A VPN also allows access to websites that may be restricted in certain regions, so users can bypass strict censoring regulations in many areas. For example, a journalist reporting on a crisis in a country where the government censors content that doesn’t align with their political agenda can freely gain access to websites and streaming media with a VPN installed.
VPN software can be used on desktop computers, laptops, tablets and mobile devices. Many VPN providers allow multiple downloads across all devices with one single subscription.
Delete metadata, navigation history and cookies
Hackers know how to find an incredible amount of information about anything and anyone on their devices, including someone’s career and what stories they’re currently working on.
Sensitive details that can help cybercriminals can lay hidden in a user’s metadata, navigation history and cookies. These details should be deleted thoroughly and regularly to mitigate the risk of a leak or breach. Start practicing clearing these items from your browser as a matter of course.
Be aware of IoT devices
Internet of Things (IoT) devices record information around us all the time. The most common offender is a commonplace smart home technology such as Alexa, but devices as diverse as fridges, baby monitors and home security cameras can all represent a security risk.
Should you need to hold a classified discussion or make a sensitive phone call, a thorough walkthrough of the area can catch any IoT devices that can eavesdrop on confidential conversations.
Create secure backups
Using a cloud storage system and/or external hard drive is invaluable in preserving your work. As cloud storage technology improves, this is the best option in terms of cost, security and access — but a hard drive can also prove useful, so long as the user can keep it secure (that is, physically locked up).
Enable private browsing
The only browsers that should be used are those that allow browsing in private mode, especially when the purpose is to dig for controversial information. When private browsing is enabled, any information that could be pulled from the activity will not be saved by the browser to the current computer or device when the window is closed. This includes cookies, browsing history and details entered into form fields. Again, a good habit to pick up and maintain.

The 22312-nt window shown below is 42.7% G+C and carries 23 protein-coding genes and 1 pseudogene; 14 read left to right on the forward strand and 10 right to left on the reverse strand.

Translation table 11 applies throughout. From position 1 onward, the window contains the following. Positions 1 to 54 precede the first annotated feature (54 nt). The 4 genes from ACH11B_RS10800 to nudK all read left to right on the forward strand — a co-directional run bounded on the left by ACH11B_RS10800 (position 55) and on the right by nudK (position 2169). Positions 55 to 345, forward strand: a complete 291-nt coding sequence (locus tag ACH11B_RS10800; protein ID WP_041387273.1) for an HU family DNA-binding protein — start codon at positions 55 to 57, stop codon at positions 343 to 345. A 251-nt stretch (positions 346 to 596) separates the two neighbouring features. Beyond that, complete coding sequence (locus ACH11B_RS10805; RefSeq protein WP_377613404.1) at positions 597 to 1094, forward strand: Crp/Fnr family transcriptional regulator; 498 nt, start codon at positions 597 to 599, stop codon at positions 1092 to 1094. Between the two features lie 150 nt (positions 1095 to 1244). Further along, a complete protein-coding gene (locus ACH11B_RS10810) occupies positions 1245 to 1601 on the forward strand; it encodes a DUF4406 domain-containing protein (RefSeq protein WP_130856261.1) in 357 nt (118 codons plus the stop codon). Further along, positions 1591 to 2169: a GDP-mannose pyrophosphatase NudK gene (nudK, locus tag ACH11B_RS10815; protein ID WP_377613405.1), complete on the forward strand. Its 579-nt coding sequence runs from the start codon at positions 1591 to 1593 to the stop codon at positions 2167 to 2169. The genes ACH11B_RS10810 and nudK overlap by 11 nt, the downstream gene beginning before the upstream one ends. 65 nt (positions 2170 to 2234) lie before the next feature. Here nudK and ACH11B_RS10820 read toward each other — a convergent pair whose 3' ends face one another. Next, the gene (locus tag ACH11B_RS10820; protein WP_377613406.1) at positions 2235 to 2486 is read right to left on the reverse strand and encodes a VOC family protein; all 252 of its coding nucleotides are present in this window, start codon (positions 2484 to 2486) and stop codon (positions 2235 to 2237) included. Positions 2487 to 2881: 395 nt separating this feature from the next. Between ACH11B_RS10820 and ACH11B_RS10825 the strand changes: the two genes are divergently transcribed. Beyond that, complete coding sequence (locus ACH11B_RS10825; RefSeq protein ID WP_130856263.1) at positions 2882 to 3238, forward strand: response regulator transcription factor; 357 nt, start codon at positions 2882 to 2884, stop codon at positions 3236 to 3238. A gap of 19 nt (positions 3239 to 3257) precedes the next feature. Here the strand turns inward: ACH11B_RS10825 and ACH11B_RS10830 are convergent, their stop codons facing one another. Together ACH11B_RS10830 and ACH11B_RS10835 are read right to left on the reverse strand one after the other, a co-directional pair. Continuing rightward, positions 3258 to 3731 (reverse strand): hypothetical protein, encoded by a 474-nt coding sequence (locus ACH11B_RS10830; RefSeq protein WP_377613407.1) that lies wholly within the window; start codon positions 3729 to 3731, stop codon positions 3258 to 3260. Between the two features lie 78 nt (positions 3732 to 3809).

Use data encryption and strong passwords
Rather than trying to protect data file by file, a journalist is far safer when his entire machine or user account is encrypted. This encryption should be secured with a strong password that is unique and not easily determined by a hacker running a dictionary attack.
PIN numbers and passwords for all accounts should be all individually unique and difficult to crack. Journalists should take advantage of secure password managers that help keep track of log-ins and passwords across the board. These can only be accessed by another unique and secure, master password.
Journalists taking all of the above-listed security measures to protect themselves and their sensitive data are better positioned than those who view cybersecurity as an afterthought. Journalism is an important industry and although it comes with a distinctive set of risks, the world is a better and more informed place because of the critical work produced by unrelenting reporters.